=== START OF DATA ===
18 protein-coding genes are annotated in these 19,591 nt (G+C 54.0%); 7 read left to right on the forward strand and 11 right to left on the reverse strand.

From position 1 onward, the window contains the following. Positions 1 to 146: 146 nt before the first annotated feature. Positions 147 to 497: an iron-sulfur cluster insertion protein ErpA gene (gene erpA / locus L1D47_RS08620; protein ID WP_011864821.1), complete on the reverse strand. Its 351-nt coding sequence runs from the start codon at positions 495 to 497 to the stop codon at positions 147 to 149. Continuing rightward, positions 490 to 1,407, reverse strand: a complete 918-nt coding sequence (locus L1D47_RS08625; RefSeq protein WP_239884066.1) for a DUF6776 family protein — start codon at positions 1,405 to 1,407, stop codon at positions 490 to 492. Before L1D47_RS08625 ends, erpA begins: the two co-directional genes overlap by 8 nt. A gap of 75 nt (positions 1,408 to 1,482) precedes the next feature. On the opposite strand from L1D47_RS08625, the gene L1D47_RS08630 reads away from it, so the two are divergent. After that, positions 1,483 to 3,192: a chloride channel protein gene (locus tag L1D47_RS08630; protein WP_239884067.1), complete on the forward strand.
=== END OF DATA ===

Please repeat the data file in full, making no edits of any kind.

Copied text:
18 protein-coding genes are annotated in these 19,591 nt (G+C 54.0%); 7 read left to right on the forward strand and 11 right to left on the reverse strand.

From position 1 onward, the window contains the following. Positions 1 to 146: 146 nt before the first annotated feature. Positions 147 to 497: an iron-sulfur cluster insertion protein ErpA gene (gene erpA / locus L1D47_RS08620; protein ID WP_011864821.1), complete on the reverse strand. Its 351-nt coding sequence runs from the start codon at positions 495 to 497 to the stop codon at positions 147 to 149. Continuing rightward, positions 490 to 1,407, reverse strand: a complete 918-nt coding sequence (locus L1D47_RS08625; RefSeq protein WP_239884066.1) for a DUF6776 family protein — start codon at positions 1,405 to 1,407, stop codon at positions 490 to 492. Before L1D47_RS08625 ends, erpA begins: the two co-directional genes overlap by 8 nt. A gap of 75 nt (positions 1,408 to 1,482) precedes the next feature. On the opposite strand from L1D47_RS08625, the gene L1D47_RS08630 reads away from it, so the two are divergent. After that, positions 1,483 to 3,192: a chloride channel protein gene (locus tag L1D47_RS08630; protein WP_239884067.1), complete on the forward strand.